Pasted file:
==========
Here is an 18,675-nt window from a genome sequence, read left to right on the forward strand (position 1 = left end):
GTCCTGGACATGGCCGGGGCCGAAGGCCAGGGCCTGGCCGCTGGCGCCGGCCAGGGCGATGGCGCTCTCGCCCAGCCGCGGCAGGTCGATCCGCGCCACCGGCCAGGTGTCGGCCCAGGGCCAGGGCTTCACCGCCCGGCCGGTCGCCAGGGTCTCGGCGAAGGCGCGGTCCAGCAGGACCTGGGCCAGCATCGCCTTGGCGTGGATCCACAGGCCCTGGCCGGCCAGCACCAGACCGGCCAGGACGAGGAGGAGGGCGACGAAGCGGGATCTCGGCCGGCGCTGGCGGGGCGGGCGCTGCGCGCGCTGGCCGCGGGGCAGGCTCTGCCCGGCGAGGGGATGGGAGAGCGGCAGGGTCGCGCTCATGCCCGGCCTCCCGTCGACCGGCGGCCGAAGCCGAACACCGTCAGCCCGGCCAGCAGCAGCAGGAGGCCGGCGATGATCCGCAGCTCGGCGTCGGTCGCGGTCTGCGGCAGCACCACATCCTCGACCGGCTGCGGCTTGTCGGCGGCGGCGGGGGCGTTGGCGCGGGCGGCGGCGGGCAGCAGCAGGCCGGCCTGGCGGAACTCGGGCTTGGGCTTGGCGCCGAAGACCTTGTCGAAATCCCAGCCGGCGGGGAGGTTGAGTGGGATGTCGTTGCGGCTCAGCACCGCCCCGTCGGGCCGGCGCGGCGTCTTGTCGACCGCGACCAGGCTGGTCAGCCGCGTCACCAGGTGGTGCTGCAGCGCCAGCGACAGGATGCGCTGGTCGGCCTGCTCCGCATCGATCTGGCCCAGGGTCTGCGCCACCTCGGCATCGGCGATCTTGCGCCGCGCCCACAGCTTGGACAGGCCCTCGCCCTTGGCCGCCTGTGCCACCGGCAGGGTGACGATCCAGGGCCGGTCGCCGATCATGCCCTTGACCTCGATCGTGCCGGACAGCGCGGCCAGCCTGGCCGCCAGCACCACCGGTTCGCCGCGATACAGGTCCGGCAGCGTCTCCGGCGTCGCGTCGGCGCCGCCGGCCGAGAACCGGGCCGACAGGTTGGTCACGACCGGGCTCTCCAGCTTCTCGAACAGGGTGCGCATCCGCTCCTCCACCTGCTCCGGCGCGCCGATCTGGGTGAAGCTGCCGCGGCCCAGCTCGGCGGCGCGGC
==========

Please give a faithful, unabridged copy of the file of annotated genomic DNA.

Here is an 18,675-nt window from a genome sequence, read left to right on the forward strand (position 1 = left end):
GTCCTGGACATGGCCGGGGCCGAAGGCCAGGGCCTGGCCGCTGGCGCCGGCCAGGGCGATGGCGCTCTCGCCCAGCCGCGGCAGGTCGATCCGCGCCACCGGCCAGGTGTCGGCCCAGGGCCAGGGCTTCACCGCCCGGCCGGTCGCCAGGGTCTCGGCGAAGGCGCGGTCCAGCAGGACCTGGGCCAGCATCGCCTTGGCGTGGATCCACAGGCCCTGGCCGGCCAGCACCAGACCGGCCAGGACGAGGAGGAGGGCGACGAAGCGGGATCTCGGCCGGCGCTGGCGGGGCGGGCGCTGCGCGCGCTGGCCGCGGGGCAGGCTCTGCCCGGCGAGGGGATGGGAGAGCGGCAGGGTCGCGCTCATGCCCGGCCTCCCGTCGACCGGCGGCCGAAGCCGAACACCGTCAGCCCGGCCAGCAGCAGCAGGAGGCCGGCGATGATCCGCAGCTCGGCGTCGGTCGCGGTCTGCGGCAGCACCACATCCTCGACCGGCTGCGGCTTGTCGGCGGCGGCGGGGGCGTTGGCGCGGGCGGCGGCGGGCAGCAGCAGGCCGGCCTGGCGGAACTCGGGCTTGGGCTTGGCGCCGAAGACCTTGTCGAAATCCCAGCCGGCGGGGAGGTTGAGTGGGATGTCGTTGCGGCTCAGCACCGCCCCGTCGGGCCGGCGCGGCGTCTTGTCGACCGCGACCAGGCTGGTCAGCCGCGTCACCAGGTGGTGCTGCAGCGCCAGCGACAGGATGCGCTGGTCGGCCTGCTCCGCATCGATCTGGCCCAGGGTCTGCGCCACCTCGGCATCGGCGATCTTGCGCCGCGCCCACAGCTTGGACAGGCCCTCGCCCTTGGCCGCCTGTGCCACCGGCAGGGTGACGATCCAGGGCCGGTCGCCGATCATGCCCTTGACCTCGATCGTGCCGGACAGCGCGGCCAGCCTGGCCGCCAGCACCACCGGTTCGCCGCGATACAGGTCCGGCAGCGTCTCCGGCGTCGCGTCGGCGCCGCCGGCCGAGAACCGGGCCGACAGGTTGGTCACGACCGGGCTCTCCAGCTTCTCGAACAGGGTGCGCATCCGCTCCTCCACCTGCTCCGGCGCGCCGATCTGGGTGAAGCTGCCGCGGCCCAGCTCGGCGGCGCGGC